The Fed is set on a rate-raising trajectory, largely because of burgeoning inflation. Jim Bianco with Bianco Research, who recently held a conference call titled Regime Shifts Are Not Pretty, takes a look at how the transition from a deflationary environment to an inflationary one is throwing a monkey wrench in expectations about the economy.
Perceptual Shift in Play
When it comes to the relationship that interest rates have to risk markets, the perception for a long time was that higher rates are bad for the stock market. This held from the mid-1960s to about 2000, Bianco noted, but since 2000, higher interest rates were generally perceived as good for the stock market.
The reason for this is, between the 1960s and the 1990s, the primary concern was inflation. Whenever interest rates went up, that was a signal that inflation was coming, Bianco stated, and when interest rates went down, there was relief that no inflationary pressure was imminent.
Since 2000, deflation took the lead as the largest concern. Interest rates went down because we were worried that we were in deflation, Bianco noted, hurting stocks. Thus, as interest rates went up, relief set in under the prevailing belief that we weren’t experiencing deflation.
“We're arguing that we're shifting,” Bianco said. “We're returning to an inflationary mindset, and the reason we're pushing 3 percent on the 10-year note and possibly higher is that we're worried that inflation is returning. The response has been that stocks are unchanged on the year despite booming growth and spectacular earnings.”
Two Narratives at War
The prevailing sentiment that we see in economic surveys is that everything is great, Bianco noted. Despite the strong environment, most aren’t making money in the stock market. This is in part due to the shift to an inflationary mindset, Bianco stated.
Higher rates are a net negative on the economy, he added. The larger negative issue to be concerned about is higher borrowing costs—higher costs of capital—and a general drag on the economy from the increase in interest rates, unless inflation kicks in and justifies the Fed’s stance. It is projecting six rate hikes between now and the end of 2019.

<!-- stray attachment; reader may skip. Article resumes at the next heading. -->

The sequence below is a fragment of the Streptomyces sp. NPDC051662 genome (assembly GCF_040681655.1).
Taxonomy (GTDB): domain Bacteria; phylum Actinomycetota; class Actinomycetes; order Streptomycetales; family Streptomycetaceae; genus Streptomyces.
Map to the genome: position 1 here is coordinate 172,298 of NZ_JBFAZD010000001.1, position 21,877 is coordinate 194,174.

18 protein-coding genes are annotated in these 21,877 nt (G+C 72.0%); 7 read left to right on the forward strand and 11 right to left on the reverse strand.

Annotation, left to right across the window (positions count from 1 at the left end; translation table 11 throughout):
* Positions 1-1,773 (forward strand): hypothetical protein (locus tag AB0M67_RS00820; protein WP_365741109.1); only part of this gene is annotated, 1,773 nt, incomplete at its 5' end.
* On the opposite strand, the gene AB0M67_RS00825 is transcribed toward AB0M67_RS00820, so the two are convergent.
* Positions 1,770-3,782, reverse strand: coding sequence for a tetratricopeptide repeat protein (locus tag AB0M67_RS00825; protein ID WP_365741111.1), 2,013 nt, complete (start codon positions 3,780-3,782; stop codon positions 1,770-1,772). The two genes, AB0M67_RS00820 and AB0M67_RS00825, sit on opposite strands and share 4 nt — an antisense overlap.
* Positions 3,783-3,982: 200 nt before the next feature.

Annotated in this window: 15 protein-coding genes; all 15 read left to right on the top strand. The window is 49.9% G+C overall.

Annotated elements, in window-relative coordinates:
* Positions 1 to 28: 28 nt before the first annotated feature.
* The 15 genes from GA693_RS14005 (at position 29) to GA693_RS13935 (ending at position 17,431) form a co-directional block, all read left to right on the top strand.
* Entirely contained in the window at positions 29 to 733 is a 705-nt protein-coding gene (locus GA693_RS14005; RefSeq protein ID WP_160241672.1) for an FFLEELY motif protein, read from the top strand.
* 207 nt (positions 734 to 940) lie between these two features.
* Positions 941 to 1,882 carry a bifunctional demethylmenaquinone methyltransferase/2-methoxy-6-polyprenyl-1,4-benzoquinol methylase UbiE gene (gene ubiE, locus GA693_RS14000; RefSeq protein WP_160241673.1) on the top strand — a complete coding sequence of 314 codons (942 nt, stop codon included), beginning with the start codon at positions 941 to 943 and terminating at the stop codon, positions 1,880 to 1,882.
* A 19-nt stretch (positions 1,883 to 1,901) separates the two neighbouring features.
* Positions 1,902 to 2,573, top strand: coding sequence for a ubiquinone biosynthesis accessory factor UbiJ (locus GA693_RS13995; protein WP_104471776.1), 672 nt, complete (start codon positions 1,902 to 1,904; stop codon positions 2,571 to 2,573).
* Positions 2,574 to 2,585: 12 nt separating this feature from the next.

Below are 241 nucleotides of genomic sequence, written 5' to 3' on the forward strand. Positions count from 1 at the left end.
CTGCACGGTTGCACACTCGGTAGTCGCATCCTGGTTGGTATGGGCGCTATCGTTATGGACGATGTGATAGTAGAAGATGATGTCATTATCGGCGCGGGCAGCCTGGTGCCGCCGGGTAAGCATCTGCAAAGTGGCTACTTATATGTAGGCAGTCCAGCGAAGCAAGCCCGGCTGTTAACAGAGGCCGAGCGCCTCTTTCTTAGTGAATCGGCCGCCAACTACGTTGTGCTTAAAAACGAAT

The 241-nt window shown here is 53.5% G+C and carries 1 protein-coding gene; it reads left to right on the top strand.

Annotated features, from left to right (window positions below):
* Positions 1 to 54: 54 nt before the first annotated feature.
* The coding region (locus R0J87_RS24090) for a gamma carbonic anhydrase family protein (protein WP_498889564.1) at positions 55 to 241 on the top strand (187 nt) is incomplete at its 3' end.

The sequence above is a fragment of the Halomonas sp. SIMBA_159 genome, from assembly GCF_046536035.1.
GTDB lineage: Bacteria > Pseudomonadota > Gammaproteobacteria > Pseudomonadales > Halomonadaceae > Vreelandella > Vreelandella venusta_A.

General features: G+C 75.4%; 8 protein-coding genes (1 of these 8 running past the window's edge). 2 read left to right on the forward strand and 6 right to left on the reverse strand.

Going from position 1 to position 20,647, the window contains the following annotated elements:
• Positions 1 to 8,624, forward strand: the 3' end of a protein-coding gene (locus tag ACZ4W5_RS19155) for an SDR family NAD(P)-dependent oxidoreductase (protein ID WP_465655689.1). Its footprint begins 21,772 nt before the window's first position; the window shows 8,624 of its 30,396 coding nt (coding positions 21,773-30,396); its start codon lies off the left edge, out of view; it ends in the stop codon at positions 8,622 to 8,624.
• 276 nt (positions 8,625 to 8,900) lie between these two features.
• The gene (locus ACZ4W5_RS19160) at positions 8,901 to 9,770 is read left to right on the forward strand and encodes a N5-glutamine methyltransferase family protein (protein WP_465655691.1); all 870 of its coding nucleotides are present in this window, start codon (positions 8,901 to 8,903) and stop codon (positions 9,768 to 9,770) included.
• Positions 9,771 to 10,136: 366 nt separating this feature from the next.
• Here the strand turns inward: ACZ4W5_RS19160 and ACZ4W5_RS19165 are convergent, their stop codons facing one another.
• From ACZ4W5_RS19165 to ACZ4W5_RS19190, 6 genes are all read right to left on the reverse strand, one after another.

“They better get real inflation if they really want to raise rates that much,” Bianco said. “Because if they don't get inflation and they just erred, then we're going to wind up playing what I've called the oldest story in finance: we're going to invert the yield curve because we've pushed up short rates. Long rates won't rise because there wasn’t any inflation, and that will generally mark a slowdown in the economy.”
Though we’re still months away from an inversion of the yield curve, he added, and the negative effects could take around a year and a half after that point to come to fruition, there’s no sign the Fed is looking to back away from its rate-raising cycle.
Are Things as Good as They’re Going to Get?
Despite an excellent earnings season, the market hasn’t rewarded stocks much. Despite the high beats, the reason for lackluster performance is that investors already priced this in with the big move last year, Bianco stated.
“It’s asking a lot if you're unimpressed by a world record,” he said. “That seems to be what we've done with earnings. … I think it's going to be really hard for earnings to be a positive surprise for this market going forward.”
Other narratives used to play up markets now are similarly 2017 stories, such as relaxation of the regulatory environment, the tax cuts or concerted global growth expectations.
These stories just aren’t playing this year, and though growth in the US is still the strongest, Bianco said, Europe is in a world of hurt and is decelerating much more quickly than most realize.
It does no good to cite these old narratives, Bianco stated, especially if some are in the process of reverting. China is also decelerating, as is the whole emerging market sector. This will eventually impact S&P 500 revenues, Bianco stated, 40 percent of which come from overseas.
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